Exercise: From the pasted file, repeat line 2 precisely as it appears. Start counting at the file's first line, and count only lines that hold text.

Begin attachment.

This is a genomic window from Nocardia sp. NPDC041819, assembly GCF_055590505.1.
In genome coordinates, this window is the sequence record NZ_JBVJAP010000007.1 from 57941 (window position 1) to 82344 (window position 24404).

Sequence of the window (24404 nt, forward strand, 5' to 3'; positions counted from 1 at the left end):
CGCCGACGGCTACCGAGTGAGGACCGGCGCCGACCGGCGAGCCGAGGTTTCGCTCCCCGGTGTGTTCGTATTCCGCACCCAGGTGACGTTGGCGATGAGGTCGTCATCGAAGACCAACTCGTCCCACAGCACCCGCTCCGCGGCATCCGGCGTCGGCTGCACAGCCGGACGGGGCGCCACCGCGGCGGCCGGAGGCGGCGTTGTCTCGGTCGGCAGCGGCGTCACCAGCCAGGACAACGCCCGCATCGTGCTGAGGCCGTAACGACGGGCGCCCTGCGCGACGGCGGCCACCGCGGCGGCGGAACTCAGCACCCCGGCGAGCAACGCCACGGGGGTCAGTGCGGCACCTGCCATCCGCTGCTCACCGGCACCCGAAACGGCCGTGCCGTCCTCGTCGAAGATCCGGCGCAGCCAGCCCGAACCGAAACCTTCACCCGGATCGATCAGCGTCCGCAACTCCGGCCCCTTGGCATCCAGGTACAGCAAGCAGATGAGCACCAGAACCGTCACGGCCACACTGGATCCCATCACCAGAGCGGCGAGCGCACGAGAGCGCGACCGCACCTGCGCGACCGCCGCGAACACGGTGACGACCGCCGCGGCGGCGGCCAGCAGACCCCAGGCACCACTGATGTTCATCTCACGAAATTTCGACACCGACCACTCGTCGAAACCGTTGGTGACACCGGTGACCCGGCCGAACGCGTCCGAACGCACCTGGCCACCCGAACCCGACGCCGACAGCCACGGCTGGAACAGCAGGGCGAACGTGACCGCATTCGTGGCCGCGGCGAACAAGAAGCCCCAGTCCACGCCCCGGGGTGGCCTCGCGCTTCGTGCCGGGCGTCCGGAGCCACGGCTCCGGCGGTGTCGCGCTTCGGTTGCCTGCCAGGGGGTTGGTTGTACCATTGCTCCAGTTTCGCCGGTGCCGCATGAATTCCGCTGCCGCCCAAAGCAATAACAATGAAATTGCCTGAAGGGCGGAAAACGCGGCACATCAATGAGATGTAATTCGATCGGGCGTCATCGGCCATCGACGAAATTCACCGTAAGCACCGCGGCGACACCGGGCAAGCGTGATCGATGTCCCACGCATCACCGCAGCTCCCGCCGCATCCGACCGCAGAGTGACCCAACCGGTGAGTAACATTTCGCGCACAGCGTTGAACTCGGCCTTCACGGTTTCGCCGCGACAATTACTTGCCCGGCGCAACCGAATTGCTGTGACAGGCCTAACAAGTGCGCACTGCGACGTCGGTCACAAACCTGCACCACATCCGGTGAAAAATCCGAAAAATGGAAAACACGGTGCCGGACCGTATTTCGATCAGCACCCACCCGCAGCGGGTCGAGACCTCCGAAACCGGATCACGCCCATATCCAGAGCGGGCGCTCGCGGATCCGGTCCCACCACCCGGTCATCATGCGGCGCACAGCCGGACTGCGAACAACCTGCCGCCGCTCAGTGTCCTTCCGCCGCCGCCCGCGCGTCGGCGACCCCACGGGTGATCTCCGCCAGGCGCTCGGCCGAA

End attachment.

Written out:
In genome coordinates, this window is the sequence record NZ_JBVJAP010000007.1 from 57941 (window position 1) to 82344 (window position 24404).